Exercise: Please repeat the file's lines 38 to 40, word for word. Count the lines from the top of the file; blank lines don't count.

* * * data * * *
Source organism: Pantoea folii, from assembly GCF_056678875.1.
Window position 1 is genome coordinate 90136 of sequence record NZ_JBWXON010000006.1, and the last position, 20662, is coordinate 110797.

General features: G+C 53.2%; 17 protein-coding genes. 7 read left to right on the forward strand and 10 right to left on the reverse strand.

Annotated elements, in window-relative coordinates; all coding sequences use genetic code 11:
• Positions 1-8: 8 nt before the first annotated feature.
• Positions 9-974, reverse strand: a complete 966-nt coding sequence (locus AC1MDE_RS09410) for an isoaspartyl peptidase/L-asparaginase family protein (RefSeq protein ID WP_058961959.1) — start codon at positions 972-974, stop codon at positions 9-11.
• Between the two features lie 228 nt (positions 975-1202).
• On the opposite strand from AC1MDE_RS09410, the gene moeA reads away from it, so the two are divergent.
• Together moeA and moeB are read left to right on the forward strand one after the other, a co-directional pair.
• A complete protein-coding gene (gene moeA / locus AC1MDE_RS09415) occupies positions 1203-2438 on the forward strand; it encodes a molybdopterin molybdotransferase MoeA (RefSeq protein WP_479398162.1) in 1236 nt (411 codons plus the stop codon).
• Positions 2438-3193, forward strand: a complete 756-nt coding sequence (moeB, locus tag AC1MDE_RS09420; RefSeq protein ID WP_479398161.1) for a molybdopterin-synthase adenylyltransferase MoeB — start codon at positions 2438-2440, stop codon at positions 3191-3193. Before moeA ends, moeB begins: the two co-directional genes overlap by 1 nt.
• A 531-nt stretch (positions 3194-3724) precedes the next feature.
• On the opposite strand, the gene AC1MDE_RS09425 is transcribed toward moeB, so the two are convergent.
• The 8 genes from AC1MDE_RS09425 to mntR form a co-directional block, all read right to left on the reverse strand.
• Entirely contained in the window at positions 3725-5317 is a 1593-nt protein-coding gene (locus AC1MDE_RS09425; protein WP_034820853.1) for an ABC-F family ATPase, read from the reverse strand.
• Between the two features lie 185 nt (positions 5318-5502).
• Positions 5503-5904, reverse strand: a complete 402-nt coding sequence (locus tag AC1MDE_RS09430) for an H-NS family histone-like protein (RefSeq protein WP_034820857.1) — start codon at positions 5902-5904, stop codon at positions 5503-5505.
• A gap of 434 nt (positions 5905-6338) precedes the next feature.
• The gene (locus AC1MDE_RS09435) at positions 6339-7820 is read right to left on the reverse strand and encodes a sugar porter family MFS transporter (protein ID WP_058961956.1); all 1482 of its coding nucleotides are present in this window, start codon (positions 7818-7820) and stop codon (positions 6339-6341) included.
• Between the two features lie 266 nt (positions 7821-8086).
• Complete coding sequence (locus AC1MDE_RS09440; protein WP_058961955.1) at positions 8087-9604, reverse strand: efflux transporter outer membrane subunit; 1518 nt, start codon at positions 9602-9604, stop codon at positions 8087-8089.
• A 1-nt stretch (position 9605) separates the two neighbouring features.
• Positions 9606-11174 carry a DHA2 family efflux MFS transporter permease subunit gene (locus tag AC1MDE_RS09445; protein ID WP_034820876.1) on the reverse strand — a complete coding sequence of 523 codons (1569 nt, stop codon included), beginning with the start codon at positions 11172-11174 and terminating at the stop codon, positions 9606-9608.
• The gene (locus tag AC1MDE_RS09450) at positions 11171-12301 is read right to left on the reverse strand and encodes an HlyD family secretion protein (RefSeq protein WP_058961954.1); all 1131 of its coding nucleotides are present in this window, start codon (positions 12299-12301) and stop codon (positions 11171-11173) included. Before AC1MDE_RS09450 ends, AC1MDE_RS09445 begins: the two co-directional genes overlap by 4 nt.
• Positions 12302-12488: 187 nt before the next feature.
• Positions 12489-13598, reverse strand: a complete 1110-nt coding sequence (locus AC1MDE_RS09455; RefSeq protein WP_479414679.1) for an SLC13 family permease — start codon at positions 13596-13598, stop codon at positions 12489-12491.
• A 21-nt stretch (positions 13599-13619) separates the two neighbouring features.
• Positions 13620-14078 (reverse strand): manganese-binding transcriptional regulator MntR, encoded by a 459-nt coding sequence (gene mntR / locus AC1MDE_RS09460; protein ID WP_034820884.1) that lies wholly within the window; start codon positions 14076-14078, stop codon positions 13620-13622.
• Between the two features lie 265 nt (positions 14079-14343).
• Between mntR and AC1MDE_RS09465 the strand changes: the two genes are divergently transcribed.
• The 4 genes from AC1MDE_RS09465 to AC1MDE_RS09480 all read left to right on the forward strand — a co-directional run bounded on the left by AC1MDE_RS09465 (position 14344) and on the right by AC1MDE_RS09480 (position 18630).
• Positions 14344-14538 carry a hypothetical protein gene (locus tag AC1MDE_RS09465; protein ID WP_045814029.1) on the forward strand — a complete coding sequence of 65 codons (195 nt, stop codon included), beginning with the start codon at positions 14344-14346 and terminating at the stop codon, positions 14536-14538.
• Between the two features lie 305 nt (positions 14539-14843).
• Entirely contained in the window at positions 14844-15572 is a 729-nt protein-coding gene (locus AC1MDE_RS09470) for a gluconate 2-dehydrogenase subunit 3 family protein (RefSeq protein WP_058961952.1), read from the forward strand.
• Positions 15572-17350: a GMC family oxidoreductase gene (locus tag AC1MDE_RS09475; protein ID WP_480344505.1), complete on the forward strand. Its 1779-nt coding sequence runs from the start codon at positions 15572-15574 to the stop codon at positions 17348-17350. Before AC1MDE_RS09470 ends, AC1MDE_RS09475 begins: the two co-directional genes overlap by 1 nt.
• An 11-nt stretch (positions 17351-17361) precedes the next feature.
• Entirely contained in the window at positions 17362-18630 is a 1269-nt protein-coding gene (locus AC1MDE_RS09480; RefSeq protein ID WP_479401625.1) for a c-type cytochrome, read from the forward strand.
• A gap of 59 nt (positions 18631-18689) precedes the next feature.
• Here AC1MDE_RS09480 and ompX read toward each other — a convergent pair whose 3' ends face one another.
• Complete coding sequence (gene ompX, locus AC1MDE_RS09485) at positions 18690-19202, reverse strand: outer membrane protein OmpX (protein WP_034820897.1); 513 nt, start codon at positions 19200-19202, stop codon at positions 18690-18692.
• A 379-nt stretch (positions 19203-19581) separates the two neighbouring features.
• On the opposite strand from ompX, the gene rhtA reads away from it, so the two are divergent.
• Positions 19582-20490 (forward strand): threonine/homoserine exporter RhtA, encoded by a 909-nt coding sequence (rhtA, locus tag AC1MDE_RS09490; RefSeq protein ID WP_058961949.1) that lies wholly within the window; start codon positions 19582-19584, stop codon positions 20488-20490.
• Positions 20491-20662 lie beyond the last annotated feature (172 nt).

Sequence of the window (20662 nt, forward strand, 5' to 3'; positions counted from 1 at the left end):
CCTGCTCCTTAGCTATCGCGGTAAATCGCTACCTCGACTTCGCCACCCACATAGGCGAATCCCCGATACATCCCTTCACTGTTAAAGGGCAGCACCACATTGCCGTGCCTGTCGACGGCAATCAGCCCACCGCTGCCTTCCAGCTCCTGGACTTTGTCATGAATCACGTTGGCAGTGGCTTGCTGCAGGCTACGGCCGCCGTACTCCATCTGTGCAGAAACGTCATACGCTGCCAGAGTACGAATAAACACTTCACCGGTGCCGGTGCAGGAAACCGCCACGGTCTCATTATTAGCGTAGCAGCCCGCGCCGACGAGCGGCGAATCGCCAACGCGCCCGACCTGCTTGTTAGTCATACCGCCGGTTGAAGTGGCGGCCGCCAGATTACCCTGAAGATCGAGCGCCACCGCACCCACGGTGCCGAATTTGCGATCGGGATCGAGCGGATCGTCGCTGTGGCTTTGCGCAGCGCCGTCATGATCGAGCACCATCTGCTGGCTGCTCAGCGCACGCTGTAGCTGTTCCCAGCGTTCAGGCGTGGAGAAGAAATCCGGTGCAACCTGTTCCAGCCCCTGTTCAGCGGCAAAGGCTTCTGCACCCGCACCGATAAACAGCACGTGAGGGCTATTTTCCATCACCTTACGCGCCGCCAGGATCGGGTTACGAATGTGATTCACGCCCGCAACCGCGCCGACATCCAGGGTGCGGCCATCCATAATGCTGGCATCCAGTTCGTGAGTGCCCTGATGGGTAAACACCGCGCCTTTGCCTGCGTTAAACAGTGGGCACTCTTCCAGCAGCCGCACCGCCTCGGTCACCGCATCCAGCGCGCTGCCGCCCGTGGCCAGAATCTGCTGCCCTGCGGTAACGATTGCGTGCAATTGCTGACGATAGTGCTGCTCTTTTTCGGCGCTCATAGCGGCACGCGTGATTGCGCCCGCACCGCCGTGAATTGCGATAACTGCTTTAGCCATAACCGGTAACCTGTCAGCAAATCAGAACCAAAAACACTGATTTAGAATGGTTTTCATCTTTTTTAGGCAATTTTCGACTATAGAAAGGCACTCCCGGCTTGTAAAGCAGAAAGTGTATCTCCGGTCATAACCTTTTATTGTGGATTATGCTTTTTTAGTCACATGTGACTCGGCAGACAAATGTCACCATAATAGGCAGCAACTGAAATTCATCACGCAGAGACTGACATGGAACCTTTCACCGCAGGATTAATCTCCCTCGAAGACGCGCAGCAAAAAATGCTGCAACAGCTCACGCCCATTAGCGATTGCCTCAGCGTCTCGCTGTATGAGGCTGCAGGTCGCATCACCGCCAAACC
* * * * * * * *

• A gap of 59 nt (positions 18631-18689) precedes the next feature.
• Here AC1MDE_RS09480 and ompX read toward each other — a convergent pair whose 3' ends face one another.
• Complete coding sequence (gene ompX, locus AC1MDE_RS09485) at positions 18690-19202, reverse strand: outer membrane protein OmpX (protein WP_034820897.1); 513 nt, start codon at positions 19200-19202, stop codon at positions 18690-18692.